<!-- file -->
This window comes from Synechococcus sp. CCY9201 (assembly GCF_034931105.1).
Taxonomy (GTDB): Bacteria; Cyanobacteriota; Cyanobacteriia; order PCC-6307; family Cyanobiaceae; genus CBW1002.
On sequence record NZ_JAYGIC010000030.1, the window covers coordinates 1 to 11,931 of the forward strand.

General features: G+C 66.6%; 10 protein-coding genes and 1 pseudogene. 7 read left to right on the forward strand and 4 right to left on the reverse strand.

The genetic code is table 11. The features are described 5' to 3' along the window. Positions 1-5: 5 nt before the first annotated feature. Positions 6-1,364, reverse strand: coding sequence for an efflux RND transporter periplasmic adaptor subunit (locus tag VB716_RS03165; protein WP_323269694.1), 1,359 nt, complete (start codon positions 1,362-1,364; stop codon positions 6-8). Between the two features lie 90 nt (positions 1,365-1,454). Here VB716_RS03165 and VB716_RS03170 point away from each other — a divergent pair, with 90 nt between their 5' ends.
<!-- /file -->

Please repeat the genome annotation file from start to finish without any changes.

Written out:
This window comes from Synechococcus sp. CCY9201 (assembly GCF_034931105.1).
Taxonomy (GTDB): Bacteria; Cyanobacteriota; Cyanobacteriia; order PCC-6307; family Cyanobiaceae; genus CBW1002.
On sequence record NZ_JAYGIC010000030.1, the window covers coordinates 1 to 11,931 of the forward strand.

General features: G+C 66.6%; 10 protein-coding genes and 1 pseudogene. 7 read left to right on the forward strand and 4 right to left on the reverse strand.

The genetic code is table 11. The features are described 5' to 3' along the window. Positions 1-5: 5 nt before the first annotated feature. Positions 6-1,364, reverse strand: coding sequence for an efflux RND transporter periplasmic adaptor subunit (locus tag VB716_RS03165; protein WP_323269694.1), 1,359 nt, complete (start codon positions 1,362-1,364; stop codon positions 6-8). Between the two features lie 90 nt (positions 1,365-1,454). Here VB716_RS03165 and VB716_RS03170 point away from each other — a divergent pair, with 90 nt between their 5' ends.